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The conventional wisdom is that getting a college education is part of the “American Dream”–and a prerequisite to a good job and successful career.
But as the recession deepens, more and more students are finding it difficult or even impossible to pay for school–and higher education is becoming more a preserve of the haves in U.S. society than it has been in several generations.
Some are forced to scramble for alternative sources of income–in the form of extra jobs, scholarships or loans. Others, finding themselves caught in the “credit crunch” and suddenly deemed by banks to be an unacceptable risk, are being cut off from student loans. And parents who might have been able to rely on the value built up in their homes to help pay for their children’s college costs are finding themselves without options.
Meanwhile, as states balance budgets by cutting higher education funding, and colleges and universities see their endowments shrink, a growing number of schools are depending on higher tuition and fees to make up for budget shortfalls.
Thus, a UCLA survey of 240,000 incoming four-year college students compiled between April and October of last year found that even before the worst of the recession, students were feeling financially strapped. Just under half of those surveyed planned to get a job to meet expenses during college–the highest figure in the 32 years that the survey has asked the question.
In addition, the percentage of students attending their first-choice college dropped to a 34-year low of 61 percent. More than 17 percent of students were accepted by their first-choice school, but chose somewhere else instead.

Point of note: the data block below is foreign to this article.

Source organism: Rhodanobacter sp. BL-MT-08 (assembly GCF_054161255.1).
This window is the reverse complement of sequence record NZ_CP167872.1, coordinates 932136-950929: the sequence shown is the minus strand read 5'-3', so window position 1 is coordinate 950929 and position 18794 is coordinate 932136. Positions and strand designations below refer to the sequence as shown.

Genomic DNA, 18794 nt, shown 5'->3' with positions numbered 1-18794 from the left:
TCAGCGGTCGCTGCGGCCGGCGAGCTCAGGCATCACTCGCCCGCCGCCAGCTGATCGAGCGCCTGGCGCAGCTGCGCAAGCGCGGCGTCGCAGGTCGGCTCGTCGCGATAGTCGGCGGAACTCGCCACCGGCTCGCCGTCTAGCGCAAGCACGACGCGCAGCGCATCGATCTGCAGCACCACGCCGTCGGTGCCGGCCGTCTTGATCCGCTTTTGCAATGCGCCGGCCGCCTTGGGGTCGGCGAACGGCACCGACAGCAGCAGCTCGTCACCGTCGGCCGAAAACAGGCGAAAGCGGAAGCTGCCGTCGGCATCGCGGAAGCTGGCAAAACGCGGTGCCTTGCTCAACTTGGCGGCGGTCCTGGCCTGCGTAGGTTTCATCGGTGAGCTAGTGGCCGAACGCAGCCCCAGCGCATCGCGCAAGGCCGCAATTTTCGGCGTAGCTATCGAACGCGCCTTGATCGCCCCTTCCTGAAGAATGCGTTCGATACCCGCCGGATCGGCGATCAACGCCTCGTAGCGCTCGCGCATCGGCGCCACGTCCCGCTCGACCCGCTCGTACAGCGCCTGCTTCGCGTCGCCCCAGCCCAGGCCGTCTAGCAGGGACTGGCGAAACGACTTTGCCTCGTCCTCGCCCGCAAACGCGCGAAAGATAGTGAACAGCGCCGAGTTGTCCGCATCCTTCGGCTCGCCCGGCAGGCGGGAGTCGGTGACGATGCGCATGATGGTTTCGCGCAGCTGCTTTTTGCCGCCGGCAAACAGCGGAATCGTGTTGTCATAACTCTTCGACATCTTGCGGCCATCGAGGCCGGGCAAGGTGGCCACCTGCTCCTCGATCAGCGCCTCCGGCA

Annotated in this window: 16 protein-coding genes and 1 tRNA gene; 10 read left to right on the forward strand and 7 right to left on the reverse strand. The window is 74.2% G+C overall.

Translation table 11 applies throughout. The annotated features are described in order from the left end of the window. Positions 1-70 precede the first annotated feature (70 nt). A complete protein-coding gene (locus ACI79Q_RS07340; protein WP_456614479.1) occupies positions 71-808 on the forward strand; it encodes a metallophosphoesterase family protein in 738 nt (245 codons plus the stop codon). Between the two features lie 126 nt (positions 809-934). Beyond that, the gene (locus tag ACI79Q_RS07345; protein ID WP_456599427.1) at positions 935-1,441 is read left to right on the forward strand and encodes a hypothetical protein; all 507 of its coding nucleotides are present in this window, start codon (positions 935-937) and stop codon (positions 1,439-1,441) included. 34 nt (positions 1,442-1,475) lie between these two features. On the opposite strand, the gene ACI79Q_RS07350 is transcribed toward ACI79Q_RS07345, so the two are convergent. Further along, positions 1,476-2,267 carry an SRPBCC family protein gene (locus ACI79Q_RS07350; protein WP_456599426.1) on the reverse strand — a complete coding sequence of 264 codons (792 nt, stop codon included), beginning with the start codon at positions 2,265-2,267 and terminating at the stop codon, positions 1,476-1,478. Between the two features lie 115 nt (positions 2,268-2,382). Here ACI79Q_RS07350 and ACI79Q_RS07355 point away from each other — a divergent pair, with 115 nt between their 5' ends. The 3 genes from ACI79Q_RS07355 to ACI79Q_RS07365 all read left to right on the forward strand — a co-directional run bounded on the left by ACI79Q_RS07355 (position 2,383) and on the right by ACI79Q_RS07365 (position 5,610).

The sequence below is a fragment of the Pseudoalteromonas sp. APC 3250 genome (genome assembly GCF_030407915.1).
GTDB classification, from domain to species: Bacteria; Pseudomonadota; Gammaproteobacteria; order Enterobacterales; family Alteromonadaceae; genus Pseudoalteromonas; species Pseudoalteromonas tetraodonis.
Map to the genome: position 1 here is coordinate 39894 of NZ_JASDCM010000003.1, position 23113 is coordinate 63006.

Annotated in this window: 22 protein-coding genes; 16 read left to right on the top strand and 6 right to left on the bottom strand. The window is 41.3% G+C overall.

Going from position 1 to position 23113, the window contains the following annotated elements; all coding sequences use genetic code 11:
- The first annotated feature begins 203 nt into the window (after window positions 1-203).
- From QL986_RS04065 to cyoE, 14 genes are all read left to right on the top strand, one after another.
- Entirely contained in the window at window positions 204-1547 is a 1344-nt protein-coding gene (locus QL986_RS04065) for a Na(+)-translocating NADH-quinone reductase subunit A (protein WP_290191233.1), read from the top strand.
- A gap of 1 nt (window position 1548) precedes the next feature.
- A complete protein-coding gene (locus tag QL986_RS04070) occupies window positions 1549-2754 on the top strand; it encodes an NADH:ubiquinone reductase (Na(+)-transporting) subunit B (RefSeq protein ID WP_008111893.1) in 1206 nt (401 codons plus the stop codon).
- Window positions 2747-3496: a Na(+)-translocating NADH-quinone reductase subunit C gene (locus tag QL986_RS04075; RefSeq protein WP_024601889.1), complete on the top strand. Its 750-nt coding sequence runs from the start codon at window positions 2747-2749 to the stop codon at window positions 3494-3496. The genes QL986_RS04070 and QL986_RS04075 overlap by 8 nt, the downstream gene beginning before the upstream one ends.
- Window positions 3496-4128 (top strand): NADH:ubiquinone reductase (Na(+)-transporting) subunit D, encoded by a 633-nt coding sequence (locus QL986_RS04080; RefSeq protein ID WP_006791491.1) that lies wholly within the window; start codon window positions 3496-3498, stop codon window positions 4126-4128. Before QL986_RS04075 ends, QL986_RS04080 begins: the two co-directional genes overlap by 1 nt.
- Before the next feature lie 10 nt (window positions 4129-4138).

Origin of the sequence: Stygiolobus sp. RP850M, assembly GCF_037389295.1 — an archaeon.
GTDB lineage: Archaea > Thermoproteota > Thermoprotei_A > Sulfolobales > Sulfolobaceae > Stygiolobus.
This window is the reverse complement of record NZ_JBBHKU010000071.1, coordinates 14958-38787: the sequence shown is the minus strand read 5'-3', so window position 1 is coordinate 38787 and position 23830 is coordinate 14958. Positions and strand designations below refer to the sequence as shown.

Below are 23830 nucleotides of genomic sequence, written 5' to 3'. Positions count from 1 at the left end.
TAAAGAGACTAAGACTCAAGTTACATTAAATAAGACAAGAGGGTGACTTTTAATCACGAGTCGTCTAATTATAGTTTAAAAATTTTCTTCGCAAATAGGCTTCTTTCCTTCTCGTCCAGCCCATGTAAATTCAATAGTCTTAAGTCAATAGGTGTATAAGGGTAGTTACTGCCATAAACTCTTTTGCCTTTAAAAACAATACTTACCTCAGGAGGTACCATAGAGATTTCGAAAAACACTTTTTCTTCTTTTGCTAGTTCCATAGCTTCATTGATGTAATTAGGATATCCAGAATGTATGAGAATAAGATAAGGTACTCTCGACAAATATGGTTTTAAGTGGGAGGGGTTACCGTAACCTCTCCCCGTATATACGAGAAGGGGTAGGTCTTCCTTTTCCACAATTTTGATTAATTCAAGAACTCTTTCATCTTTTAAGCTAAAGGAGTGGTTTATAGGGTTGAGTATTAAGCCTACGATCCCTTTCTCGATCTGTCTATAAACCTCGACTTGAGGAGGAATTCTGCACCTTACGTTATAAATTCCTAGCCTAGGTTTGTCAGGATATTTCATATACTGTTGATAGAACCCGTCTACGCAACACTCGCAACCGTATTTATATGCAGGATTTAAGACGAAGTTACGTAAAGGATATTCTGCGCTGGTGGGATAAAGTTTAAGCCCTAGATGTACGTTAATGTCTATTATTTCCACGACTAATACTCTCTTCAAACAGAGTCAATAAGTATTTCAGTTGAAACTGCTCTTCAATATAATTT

The proportion of students who said that what they were offered in financial aid played a “very important” or “essential” role in their college choice increased to 43 percent–also the highest recorded figure for that question. The survey also survey found that 8 percent of students attending four-year institutions were expecting to work full-time–again, the highest figure in the study’s history.
Meanwhile, tuition and fees are skyrocketing at schools that receive public funding. In California, for example, Gov. Arnold Schwarzenegger’s proposed budget would raise university fees around 10 percent. Florida Gov. Charlie Christ is trying to give several state schools more power to raise prices. And universities in both states plan to cut enrollment slots.
Meanwhile, “other states could not wait until fall and have passed unusual midyear increases, including a staggering 14-percent increase in New York,” the Associated Press reported.
For students at New York’s public colleges, this translates into a $600 tuition increase, at the same time that funding for the State University of New York (SUNY) and City University of New York (CUNY) is being cut by $348 million.
In addition, New York Gov. David Paterson has proposed cutting $47 million from the state’s need-based grant program, the Tuition Assistance Program, and making requirements for assistance stricter. Under the proposal, students would be required to take more course credits–15 instead of nine–to receive full assistance.
This comes on top of the fact that state aid to SUNY’s four-year colleges and graduate schools had already fallen by 5 percent per student since the early 1990s–and CUNY funding was down by 14 percent.
Nationwide, applications for federal student aid for the current academic year are running 10 percent above last year’s record-setting number, according to the Department of Education.
“The financing system for college is in real crisis,” Barmak Nassirian, associate executive director of the American Association of College Registrars and Admissions Officers, told the Associated Press. “Every one of the participants in the system is experiencing hardship–higher education institutions, states, aid donors and families all are cash-strapped.”
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THINGS WERE bad enough before the crisis hit.
College costs have risen more than 400 percent since the 1980s. In 2008, the average student graduated with more than $20,000 in loan debt. Additionally, the amount of unregulated private student loans that families have taken on has more than tripled in the past five years, and nearly one in 10 college students has loans with interest rates that are as high as 20 percent.
As author Nan Mooney notes: